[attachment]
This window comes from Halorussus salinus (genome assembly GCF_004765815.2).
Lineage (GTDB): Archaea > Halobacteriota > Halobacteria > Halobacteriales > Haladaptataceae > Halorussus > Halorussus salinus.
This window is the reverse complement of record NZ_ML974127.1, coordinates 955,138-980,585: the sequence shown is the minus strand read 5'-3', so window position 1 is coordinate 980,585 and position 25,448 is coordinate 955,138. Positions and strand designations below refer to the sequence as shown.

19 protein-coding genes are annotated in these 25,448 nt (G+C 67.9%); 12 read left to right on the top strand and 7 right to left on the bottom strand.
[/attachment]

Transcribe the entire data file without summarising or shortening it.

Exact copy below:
This window comes from Halorussus salinus (genome assembly GCF_004765815.2).
Lineage (GTDB): Archaea > Halobacteriota > Halobacteria > Halobacteriales > Haladaptataceae > Halorussus > Halorussus salinus.
This window is the reverse complement of record NZ_ML974127.1, coordinates 955,138-980,585: the sequence shown is the minus strand read 5'-3', so window position 1 is coordinate 980,585 and position 25,448 is coordinate 955,138. Positions and strand designations below refer to the sequence as shown.

19 protein-coding genes are annotated in these 25,448 nt (G+C 67.9%); 12 read left to right on the top strand and 7 right to left on the bottom strand.